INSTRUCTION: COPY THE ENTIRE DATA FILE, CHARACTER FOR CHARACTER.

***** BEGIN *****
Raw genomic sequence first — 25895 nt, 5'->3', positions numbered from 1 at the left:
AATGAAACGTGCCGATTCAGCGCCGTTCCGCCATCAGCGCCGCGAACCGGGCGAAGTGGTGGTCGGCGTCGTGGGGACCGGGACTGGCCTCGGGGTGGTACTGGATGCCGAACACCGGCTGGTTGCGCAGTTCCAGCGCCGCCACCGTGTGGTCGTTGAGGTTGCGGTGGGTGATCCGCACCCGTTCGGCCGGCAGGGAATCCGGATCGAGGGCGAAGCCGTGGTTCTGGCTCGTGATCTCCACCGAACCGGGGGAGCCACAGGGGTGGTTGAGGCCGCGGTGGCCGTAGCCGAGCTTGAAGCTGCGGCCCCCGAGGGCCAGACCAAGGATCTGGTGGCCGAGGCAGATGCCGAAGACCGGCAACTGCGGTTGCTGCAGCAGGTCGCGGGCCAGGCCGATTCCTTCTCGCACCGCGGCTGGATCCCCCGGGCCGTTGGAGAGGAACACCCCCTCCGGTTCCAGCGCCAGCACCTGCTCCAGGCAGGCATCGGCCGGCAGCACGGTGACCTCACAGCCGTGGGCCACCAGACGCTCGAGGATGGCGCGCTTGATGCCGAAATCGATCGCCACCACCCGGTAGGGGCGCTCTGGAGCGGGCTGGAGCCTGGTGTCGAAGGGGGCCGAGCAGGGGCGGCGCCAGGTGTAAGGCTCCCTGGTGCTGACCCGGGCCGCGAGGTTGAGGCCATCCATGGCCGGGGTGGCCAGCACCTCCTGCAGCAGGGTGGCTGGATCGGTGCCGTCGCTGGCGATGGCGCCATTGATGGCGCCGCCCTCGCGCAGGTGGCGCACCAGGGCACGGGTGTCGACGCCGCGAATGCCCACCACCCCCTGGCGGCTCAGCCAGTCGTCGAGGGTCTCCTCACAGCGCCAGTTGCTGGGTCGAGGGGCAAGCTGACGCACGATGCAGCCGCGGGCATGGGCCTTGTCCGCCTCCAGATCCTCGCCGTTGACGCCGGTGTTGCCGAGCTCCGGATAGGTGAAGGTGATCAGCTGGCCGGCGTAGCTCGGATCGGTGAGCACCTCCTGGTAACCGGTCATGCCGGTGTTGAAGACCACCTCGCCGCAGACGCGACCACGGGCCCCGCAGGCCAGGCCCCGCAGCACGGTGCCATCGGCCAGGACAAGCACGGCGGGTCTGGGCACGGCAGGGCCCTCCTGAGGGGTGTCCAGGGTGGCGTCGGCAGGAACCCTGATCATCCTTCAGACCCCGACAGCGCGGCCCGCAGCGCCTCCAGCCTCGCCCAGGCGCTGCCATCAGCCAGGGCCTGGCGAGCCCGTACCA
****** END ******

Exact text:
Raw genomic sequence first — 25895 nt, 5'->3', positions numbered from 1 at the left:
AATGAAACGTGCCGATTCAGCGCCGTTCCGCCATCAGCGCCGCGAACCGGGCGAAGTGGTGGTCGGCGTCGTGGGGACCGGGACTGGCCTCGGGGTGGTACTGGATGCCGAACACCGGCTGGTTGCGCAGTTCCAGCGCCGCCACCGTGTGGTCGTTGAGGTTGCGGTGGGTGATCCGCACCCGTTCGGCCGGCAGGGAATCCGGATCGAGGGCGAAGCCGTGGTTCTGGCTCGTGATCTCCACCGAACCGGGGGAGCCACAGGGGTGGTTGAGGCCGCGGTGGCCGTAGCCGAGCTTGAAGCTGCGGCCCCCGAGGGCCAGACCAAGGATCTGGTGGCCGAGGCAGATGCCGAAGACCGGCAACTGCGGTTGCTGCAGCAGGTCGCGGGCCAGGCCGATTCCTTCTCGCACCGCGGCTGGATCCCCCGGGCCGTTGGAGAGGAACACCCCCTCCGGTTCCAGCGCCAGCACCTGCTCCAGGCAGGCATCGGCCGGCAGCACGGTGACCTCACAGCCGTGGGCCACCAGACGCTCGAGGATGGCGCGCTTGATGCCGAAATCGATCGCCACCACCCGGTAGGGGCGCTCTGGAGCGGGCTGGAGCCTGGTGTCGAAGGGGGCCGAGCAGGGGCGGCGCCAGGTGTAAGGCTCCCTGGTGCTGACCCGGGCCGCGAGGTTGAGGCCATCCATGGCCGGGGTGGCCAGCACCTCCTGCAGCAGGGTGGCTGGATCGGTGCCGTCGCTGGCGATGGCGCCATTGATGGCGCCGCCCTCGCGCAGGTGGCGCACCAGGGCACGGGTGTCGACGCCGCGAATGCCCACCACCCCCTGGCGGCTCAGCCAGTCGTCGAGGGTCTCCTCACAGCGCCAGTTGCTGGGTCGAGGGGCAAGCTGACGCACGATGCAGCCGCGGGCATGGGCCTTGTCCGCCTCCAGATCCTCGCCGTTGACGCCGGTGTTGCCGAGCTCCGGATAGGTGAAGGTGATCAGCTGGCCGGCGTAGCTCGGATCGGTGAGCACCTCCTGGTAACCGGTCATGCCGGTGTTGAAGACCACCTCGCCGCAGACGCGACCACGGGCCCCGCAGGCCAGGCCCCGCAGCACGGTGCCATCGGCCAGGACAAGCACGGCGGGTCTGGGCACGGCAGGGCCCTCCTGAGGGGTGTCCAGGGTGGCGTCGGCAGGAACCCTGATCATCCTTCAGACCCCGACAGCGCGGCCCGCAGCGCCTCCAGCCTCGCCCAGGCGCTGCCATCAGCCAGGGCCTGGCGAGCCCGTACCA